These life scenarios will often include the need of a personal and freely given commitment to Jesus in faith through the forming basic virtues and habits of Christian discipleship in living out the interior life. (See Congregation for Clergy, The Priest, Minister of Divine Mercy, n. 87-88, 92, 122-134) This is done in the context of a rule of life where these virtues and habits are fostered through grace according to one’s vocation and life circumstances. A rule of life will include some form of the following best spiritual practices and will vary from person to person according to their vocation and state in life: 

  • The reverent, faithful, and fruitful reception of the sacraments (first the Sacraments of Initiation then after regular attendance at mass at least on every Sunday and Holy Day of Obligation to daily mass attendance). 
  • The regular reception of the Sacrament of Confession, especially when one is struggling with persistent mortal sin.
  • Consistent practice of daily mental prayer with Scripture or through practicing awareness of God’s presence.
  • A healthy prayer life that includes a basic understanding of the prayer of praise, thanksgiving, adoration, contrition, and petition before God. 
  • A regular practice of Eucharistic adoration.
  • A healthy devotion to Mary and the saints by reading about their lives and writings and seeking to cultivate their virtues.
  • A regular practice of praying the rosary, the chaplet of divine mercy,  litanies, devotional prayers written to or by saints, and novena prayers.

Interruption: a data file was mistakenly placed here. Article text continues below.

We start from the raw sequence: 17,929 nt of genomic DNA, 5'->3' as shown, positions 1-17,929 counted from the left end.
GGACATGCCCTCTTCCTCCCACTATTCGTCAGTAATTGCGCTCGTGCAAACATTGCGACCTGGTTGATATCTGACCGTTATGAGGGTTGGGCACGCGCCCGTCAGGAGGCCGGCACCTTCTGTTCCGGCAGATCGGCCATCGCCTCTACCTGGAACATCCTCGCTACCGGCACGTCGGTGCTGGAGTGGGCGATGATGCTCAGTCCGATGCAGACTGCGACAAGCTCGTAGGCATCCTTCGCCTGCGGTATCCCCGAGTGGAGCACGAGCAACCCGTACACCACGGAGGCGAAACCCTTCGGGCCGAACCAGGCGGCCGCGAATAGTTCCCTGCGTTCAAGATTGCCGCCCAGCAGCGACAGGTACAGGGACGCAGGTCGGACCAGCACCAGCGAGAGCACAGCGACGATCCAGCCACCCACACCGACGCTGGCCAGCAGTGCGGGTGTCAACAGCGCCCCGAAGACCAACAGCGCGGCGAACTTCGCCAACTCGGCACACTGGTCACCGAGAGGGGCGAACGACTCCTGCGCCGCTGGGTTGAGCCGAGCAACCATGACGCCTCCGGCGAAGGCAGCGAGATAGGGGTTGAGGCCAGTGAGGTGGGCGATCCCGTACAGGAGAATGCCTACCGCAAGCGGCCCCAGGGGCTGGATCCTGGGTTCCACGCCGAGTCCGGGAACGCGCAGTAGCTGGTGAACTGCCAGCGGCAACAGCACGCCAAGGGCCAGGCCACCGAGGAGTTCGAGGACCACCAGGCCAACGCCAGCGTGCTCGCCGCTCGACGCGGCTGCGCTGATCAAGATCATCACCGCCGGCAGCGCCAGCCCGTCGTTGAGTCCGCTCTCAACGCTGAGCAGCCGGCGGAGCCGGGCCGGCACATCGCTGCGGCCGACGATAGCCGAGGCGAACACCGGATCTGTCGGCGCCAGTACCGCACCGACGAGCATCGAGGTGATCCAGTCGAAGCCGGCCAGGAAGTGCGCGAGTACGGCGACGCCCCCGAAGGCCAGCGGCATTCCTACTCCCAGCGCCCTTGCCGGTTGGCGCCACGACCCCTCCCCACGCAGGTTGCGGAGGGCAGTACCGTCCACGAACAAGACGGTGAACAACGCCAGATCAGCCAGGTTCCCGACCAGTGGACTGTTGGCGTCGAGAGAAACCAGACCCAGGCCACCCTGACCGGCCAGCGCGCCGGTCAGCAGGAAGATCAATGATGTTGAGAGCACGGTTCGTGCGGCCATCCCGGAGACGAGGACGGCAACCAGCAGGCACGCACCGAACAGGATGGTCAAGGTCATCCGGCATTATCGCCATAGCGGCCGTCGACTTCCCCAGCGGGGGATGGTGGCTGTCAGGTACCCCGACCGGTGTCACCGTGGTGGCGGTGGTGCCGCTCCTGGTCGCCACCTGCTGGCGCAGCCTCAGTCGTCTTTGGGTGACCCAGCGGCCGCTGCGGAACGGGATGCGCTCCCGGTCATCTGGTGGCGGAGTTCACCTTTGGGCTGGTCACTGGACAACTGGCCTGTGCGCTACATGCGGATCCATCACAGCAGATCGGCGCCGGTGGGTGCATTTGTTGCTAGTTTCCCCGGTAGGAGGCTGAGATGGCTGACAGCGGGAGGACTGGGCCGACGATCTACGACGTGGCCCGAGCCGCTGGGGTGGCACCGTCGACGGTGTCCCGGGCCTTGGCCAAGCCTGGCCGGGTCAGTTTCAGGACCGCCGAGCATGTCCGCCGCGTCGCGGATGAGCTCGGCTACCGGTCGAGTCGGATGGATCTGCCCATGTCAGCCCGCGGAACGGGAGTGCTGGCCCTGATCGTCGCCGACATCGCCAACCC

• A daily examination of conscience that helps me see God’s presence in my life and foster true contrition and conversion in light of my own particular struggle with sin.
  • The discernment of spirits – this concerns learning how to hear and respond faithfully to the voice of God manifesting in my life, rejecting the voice of sin and the lies and temptations of the devil, and seeing the importance and limits of my observations, preferences, and opinions within the context of my life.
  • Growing in divine intimacy with Jesus through a life of virtue, the gifts of the Holy Spirit, surrender to Divine providence, and hosting the presence of God in every season of my life.
  • A practice of taking a desert day, a day of recollection, or annual retreat where one spends a prolonged period of silence and prayer with the Lord outside one’s regular routine.

When I have to make a major life decision regarding my vocation, career, and/or family: This requires the discernment of my motivations and a particular choice before me and weighing its positives and negatives. It also involves prayerfully discerning the choice in light of what God may be asking me to do through prayer and various circumstances I am facing in the present moment of my life. I also must consider what God is asking me to do in light of the constant teaching of the Church conveyed both through scripture, tradition, the teaching of the Magisterium and, the writings and lives of the saints. This is rooted upon the following insight: